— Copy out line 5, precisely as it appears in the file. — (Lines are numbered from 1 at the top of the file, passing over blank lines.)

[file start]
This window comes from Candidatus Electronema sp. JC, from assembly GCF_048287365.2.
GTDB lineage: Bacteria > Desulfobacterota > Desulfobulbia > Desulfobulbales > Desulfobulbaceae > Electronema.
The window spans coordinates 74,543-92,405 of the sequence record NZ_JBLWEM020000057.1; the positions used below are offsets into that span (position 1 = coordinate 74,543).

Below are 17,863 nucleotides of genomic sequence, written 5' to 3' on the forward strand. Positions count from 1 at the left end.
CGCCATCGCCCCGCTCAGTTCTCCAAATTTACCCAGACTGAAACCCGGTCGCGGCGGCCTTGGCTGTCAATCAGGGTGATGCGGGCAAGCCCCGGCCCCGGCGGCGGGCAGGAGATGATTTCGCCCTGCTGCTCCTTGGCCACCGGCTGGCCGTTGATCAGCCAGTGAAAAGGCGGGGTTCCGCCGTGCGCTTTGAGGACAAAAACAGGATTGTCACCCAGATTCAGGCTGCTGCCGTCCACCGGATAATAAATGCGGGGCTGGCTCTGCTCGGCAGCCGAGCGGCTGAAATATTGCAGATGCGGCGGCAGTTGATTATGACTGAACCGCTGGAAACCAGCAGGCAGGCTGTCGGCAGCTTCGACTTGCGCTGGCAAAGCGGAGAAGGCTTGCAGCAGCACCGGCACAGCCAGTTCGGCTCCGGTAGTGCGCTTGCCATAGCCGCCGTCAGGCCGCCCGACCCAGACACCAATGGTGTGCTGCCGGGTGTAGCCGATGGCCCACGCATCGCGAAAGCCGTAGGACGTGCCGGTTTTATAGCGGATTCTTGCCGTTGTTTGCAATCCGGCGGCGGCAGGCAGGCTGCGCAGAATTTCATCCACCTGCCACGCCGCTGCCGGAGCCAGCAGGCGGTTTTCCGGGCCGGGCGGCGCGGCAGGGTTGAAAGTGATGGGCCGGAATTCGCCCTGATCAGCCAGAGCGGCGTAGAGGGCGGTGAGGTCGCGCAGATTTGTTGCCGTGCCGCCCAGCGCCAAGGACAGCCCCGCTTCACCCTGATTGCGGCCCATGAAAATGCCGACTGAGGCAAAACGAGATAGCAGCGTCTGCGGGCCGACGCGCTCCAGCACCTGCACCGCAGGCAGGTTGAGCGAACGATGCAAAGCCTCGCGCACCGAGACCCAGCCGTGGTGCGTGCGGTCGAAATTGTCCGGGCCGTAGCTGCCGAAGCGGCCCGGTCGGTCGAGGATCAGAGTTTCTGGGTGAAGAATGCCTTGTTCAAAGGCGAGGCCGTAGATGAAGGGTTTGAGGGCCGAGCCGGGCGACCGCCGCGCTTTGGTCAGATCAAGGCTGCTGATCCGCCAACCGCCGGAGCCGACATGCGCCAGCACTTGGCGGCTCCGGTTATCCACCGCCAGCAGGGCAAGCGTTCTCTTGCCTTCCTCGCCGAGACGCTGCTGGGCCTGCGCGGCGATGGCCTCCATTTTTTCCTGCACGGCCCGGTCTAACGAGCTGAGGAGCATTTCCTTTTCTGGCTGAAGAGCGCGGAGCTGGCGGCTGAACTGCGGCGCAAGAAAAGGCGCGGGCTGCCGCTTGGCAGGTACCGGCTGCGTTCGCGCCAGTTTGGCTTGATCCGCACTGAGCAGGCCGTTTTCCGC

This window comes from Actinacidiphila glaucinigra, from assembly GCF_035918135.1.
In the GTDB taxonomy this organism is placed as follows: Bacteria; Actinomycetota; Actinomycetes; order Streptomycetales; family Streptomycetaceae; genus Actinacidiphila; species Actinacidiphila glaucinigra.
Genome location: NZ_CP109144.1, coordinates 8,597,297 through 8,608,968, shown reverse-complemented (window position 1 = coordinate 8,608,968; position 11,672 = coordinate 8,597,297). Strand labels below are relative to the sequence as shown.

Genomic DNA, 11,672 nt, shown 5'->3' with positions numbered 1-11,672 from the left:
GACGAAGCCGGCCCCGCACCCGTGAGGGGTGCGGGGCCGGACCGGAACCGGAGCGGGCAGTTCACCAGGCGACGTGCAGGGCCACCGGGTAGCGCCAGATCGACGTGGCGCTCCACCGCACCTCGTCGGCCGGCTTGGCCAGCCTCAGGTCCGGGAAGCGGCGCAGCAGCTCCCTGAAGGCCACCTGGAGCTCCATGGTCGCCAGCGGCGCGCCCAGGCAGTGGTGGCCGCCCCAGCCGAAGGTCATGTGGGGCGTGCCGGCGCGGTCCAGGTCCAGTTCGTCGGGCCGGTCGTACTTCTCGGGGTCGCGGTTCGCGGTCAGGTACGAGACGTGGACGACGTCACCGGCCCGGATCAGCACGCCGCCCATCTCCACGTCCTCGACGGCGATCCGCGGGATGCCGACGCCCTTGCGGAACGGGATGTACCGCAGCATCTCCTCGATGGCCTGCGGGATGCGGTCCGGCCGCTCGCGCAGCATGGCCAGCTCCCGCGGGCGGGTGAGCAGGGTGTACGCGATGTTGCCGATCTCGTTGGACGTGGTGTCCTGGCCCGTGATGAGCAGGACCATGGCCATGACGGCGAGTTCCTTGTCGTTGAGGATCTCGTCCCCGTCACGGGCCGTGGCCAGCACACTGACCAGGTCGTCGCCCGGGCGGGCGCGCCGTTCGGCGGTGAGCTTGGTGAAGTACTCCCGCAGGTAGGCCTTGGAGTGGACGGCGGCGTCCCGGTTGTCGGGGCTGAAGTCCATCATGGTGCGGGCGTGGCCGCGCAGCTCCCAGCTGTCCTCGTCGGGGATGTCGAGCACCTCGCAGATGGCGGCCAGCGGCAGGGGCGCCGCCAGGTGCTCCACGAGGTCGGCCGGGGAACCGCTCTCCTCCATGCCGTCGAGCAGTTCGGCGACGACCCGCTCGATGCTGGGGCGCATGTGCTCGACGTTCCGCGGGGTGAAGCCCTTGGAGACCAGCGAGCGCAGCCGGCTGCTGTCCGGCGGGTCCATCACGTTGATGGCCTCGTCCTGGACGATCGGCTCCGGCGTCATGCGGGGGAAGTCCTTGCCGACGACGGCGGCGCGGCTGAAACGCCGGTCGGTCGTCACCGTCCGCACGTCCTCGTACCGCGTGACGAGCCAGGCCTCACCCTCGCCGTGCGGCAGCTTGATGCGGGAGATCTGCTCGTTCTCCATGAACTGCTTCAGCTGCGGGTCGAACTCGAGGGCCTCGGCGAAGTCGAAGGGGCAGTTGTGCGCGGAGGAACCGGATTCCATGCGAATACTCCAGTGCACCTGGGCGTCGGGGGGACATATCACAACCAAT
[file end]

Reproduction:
CGCCATCGCCCCGCTCAGTTCTCCAAATTTACCCAGACTGAAACCCGGTCGCGGCGGCCTTGGCTGTCAATCAGGGTGATGCGGGCAAGCCCCGGCCCCGGCGGCGGGCAGGAGATGATTTCGCCCTGCTGCTCCTTGGCCACCGGCTGGCCGTTGATCAGCCAGTGAAAAGGCGGGGTTCCGCCGTGCGCTTTGAGGACAAAAACAGGATTGTCACCCAGATTCAGGCTGCTGCCGTCCACCGGATAATAAATGCGGGGCTGGCTCTGCTCGGCAGCCGAGCGGCTGAAATATTGCAGATGCGGCGGCAGTTGATTATGACTGAACCGCTGGAAACCAGCAGGCAGGCTGTCGGCAGCTTCGACTTGCGCTGGCAAAGCGGAGAAGGCTTGCAGCAGCACCGGCACAGCCAGTTCGGCTCCGGTAGTGCGCTTGCCATAGCCGCCGTCAGGCCGCCCGACCCAGACACCAATGGTGTGCTGCCGGGTGTAGCCGATGGCCCACGCATCGCGAAAGCCGTAGGACGTGCCGGTTTTATAGCGGATTCTTGCCGTTGTTTGCAATCCGGCGGCGGCAGGCAGGCTGCGCAGAATTTCATCCACCTGCCACGCCGCTGCCGGAGCCAGCAGGCGGTTTTCCGGGCCGGGCGGCGCGGCAGGGTTGAAAGTGATGGGCCGGAATTCGCCCTGATCAGCCAGAGCGGCGTAGAGGGCGGTGAGGTCGCGCAGATTTGTTGCCGTGCCGCCCAGCGCCAAGGACAGCCCCGCTTCACCCTGATTGCGGCCCATGAAAATGCCGACTGAGGCAAAACGAGATAGCAGCGTCTGCGGGCCGACGCGCTCCAGCACCTGCACCGCAGGCAGGTTGAGCGAACGATGCAAAGCCTCGCGCACCGAGACCCAGCCGTGGTGCGTGCGGTCGAAATTGTCCGGGCCGTAGCTGCCGAAGCGGCCCGGTCGGTCGAGGATCAGAGTTTCTGGGTGAAGAATGCCTTGTTCAAAGGCGAGGCCGTAGATGAAGGGTTTGAGGGCCGAGCCGGGCGACCGCCGCGCTTTGGTCAGATCAAGGCTGCTGATCCGCCAACCGCCGGAGCCGACATGCGCCAGCACTTGGCGGCTCCGGTTATCCACCGCCAGCAGGGCAAGCGTTCTCTTGCCTTCCTCGCCGAGACGCTGCTGGGCCTGCGCGGCGATGGCCTCCATTTTTTCCTGCACGGCCCGGTCTAACGAGCTGAGGAGCATTTCCTTTTCTGGCTGAAGAGCGCGGAGCTGGCGGCTGAACTGCGGCGCAAGAAAAGGCGCGGGCTGCCGCTTGGCAGGTACCGGCTGCGTTCGCGCCAGTTTGGCTTGATCCGCACTGAGCAGGCCGTTTTCCGC